Welcome to the Funk Lab

We strive to understand the evolutionary and ecological mechanisms that generate and maintain biological diversity using population genomics, experimental manipulations, and field studies. Our goal is to not only test basic evolutionary and ecological theory, but also directly inform policy and management decisions that will ultimately determine the fate of biodiversity.

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Congratulations to Amanda Cicchino for winning a Graduate Research Excellence Grant – RC Lewontin Early Award from the Society for the Study of Evolution!

Adult coastal tailed frog (Ascaphus truei)

Amanda Cicchino was awarded a Graduate Student Excellence Grant – RC Lewontin Early Award from the Society for the Study of Evolution to test whether thermal tolerance changes throughout development in tailed frogs (Ascaphus spp.). Most studies on thermal tolerance focus on a single life history […]

Congratulations to Amanda Cicchino for being awarded an NSERC Postgraduate Fellowship!

Amanda Cicchino and the world’s coolest frog, Ascaphus truei.

A huge congratulations to Amanda Cicchino for being awarded an NSERC (Natural Sciences and Engineering Research Council of Canada) Postgraduate Fellowship-Doctoral (PGS-D). This is a highly competitive and prestigious fellowship which is similar to an NSF Graduate Research Fellowship in the U.S. Amanda […]

Funk Lab and colleagues receive NSF grant to fund tailed frog (Ascaphus) research!!! Yes!

Rocky Mountain tailed frog (Ascaphus montanus). Photo credit: Brenna Forester

We are elated to announce that NSF funded our “Rules of Life” EAGER grant entitled “Landscape Phenomics: Predicting vulnerability to climate change by linking environmental heterogeneity to genetic and phenotypic variation.” The overarching goal of our project is to predict which populations […]

Congratulations to Team Ascaphus for another successful field season!

2018 Team Ascaphus: (from left to right) Brenna Forester, Amanda Cicchino, and Kat Pain.

Congratulations to 2018 Team Ascaphus (Brenna Forester [postdoc], Amanda Cicchino [PhD student], and Kat Pain [undergrad field assistant]) for completing another successful coastal tailed frog (Ascaphus truei) field season. They collected tissues, specimens, and thermal tolerance data in […]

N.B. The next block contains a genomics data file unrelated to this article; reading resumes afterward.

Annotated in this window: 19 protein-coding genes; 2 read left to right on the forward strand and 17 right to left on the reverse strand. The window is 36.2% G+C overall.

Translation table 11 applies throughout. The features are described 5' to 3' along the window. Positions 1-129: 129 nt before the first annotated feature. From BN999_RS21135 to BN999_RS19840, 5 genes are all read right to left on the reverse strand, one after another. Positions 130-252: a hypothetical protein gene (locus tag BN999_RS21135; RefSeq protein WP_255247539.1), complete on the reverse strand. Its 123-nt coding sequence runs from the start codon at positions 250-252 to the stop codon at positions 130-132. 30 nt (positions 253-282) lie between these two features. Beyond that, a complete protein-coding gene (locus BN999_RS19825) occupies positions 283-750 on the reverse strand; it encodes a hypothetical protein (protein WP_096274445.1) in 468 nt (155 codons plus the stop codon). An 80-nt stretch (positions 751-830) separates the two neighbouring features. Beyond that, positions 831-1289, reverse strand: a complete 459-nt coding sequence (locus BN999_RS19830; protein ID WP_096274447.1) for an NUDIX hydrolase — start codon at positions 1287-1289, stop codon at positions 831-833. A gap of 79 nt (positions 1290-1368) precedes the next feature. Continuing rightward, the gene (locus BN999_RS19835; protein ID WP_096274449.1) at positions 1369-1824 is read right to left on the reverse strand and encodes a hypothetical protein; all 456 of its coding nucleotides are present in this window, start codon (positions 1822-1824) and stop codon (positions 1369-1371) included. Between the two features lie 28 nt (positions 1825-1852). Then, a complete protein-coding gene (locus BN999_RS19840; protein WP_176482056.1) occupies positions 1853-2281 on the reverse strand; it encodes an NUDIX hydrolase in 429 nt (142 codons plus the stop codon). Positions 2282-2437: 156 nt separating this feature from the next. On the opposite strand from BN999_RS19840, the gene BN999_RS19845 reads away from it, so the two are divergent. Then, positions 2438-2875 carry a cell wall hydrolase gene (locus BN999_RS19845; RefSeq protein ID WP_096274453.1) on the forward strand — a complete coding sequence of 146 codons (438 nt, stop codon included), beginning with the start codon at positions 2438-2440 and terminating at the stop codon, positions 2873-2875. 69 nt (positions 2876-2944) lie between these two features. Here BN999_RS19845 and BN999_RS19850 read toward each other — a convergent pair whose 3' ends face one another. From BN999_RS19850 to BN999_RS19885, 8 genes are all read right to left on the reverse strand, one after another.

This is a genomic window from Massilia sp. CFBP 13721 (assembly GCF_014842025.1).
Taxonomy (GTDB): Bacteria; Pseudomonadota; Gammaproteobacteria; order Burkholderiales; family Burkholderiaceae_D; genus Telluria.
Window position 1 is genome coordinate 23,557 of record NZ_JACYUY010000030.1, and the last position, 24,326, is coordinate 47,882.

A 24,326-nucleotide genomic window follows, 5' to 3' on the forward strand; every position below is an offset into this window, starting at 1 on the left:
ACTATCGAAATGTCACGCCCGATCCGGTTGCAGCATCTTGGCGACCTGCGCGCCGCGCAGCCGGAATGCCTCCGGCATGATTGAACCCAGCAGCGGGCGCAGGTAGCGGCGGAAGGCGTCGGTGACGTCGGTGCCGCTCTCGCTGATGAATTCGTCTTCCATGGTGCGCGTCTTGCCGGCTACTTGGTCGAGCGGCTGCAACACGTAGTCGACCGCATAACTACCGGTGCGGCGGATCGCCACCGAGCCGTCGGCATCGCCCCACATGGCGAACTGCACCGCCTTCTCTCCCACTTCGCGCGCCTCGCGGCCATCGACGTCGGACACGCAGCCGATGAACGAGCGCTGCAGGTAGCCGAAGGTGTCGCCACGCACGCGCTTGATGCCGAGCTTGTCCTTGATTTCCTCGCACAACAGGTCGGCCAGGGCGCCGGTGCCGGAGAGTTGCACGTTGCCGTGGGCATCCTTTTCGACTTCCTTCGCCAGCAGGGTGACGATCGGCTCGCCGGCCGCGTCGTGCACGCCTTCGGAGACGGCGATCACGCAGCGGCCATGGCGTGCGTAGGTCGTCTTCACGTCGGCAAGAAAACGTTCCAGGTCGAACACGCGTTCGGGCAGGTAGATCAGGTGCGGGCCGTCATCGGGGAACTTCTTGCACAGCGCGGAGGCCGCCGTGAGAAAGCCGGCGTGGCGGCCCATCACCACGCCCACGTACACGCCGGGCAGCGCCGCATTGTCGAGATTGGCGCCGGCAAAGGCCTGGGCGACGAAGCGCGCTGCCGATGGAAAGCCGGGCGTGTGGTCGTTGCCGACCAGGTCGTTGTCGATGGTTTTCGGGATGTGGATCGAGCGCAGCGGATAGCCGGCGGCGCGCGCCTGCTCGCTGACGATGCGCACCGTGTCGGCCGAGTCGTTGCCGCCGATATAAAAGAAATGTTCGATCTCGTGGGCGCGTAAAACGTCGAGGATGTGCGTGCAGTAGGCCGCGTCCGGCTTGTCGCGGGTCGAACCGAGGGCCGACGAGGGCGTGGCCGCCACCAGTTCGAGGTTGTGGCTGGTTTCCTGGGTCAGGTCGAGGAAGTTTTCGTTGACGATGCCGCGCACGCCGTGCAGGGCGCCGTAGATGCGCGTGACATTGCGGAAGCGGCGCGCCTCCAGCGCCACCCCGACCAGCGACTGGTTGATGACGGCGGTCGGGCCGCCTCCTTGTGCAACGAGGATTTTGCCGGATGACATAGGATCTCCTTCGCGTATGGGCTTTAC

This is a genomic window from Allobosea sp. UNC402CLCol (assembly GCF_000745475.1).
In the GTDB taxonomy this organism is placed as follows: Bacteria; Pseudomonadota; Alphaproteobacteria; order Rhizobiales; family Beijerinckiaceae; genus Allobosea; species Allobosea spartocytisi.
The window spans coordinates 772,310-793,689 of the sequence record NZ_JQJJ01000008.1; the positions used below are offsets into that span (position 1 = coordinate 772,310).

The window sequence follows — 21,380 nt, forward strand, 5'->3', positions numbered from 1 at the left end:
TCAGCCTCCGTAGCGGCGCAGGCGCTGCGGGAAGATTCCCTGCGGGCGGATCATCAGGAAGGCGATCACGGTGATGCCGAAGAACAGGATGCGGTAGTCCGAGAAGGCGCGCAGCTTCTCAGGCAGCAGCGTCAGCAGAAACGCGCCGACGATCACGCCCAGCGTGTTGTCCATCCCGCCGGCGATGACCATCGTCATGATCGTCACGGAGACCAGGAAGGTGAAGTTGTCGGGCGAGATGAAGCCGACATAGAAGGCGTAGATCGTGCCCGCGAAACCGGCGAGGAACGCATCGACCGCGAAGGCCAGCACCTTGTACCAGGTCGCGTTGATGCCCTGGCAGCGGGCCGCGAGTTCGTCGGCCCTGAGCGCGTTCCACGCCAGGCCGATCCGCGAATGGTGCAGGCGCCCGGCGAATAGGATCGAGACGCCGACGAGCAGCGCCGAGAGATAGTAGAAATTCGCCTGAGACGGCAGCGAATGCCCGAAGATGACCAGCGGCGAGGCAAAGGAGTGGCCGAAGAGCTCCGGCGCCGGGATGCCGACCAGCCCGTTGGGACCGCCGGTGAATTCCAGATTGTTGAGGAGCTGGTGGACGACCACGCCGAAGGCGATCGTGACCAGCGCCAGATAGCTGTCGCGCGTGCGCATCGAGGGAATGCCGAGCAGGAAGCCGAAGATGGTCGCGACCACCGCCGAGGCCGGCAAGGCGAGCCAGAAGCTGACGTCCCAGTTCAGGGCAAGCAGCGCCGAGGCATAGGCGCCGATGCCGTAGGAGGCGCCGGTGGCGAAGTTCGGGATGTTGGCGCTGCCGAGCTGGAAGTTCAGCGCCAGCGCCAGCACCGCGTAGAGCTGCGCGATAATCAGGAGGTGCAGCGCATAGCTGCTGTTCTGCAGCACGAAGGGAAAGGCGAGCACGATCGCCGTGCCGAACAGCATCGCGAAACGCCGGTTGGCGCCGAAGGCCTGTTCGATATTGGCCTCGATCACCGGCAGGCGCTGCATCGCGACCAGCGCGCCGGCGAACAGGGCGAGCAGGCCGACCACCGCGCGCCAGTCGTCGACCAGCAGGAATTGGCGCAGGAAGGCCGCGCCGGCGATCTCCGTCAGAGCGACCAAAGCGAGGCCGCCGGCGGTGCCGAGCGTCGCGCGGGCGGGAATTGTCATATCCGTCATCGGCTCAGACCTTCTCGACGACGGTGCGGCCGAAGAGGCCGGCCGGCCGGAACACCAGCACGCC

The Funk lab welcomes new PhD student, Amanda Cicchino!

The Funk lab is also happy to welcome Amanda Cicchino, who will be working as a PhD student on our tailed frog (Ascaphus spp.) genomics and evolutionary ecology project. Amanda received her MSc at Queens University, where she conducted research on call variation in spring peepers (Pseudacris crucifer). Welcome to Colorado, Amanda! […]

The Funk lab welcomes new postdoc, Brenna Forester!

The Funk lab is pleased to welcome Brenna Forester, who will be working as a postdoc on our tailed frog (Ascaphus spp.) genomics and evolutionary ecology project. Brenna received her PhD at Duke University, where her dissertation focused on testing and applying landscape genomic methods for identifying loci under selection. Welcome to the Fort, […]

A huge thanks to the Funk Lab Ascaphus crew!

Alisha Shah led the field crew and shared her Zen mastery of thermal tolerance experiments with them.

A huge thanks to the Funk Lab Ascaphus crew for a tremendous effort and successful field season, sampling and conducting physiological experiments on the coolest frog on planet Earth, the tailed frog (Ascaphus truei and […]

The Funk Lab is recruiting a Postdoc, PhD students, and Undergrads!

Ascaphus habitat, Marten Creek, McKenzie River drainage, Oregon.

The Funk Lab is recruiting highly motivated people with interests at the intersection of conservation genomics, evolutionary ecology, and natural history. Positions are available at the Postdoctoral, PhD, and Undergrad levels. See “Joining the Lab” and Postdoc ad for details. […]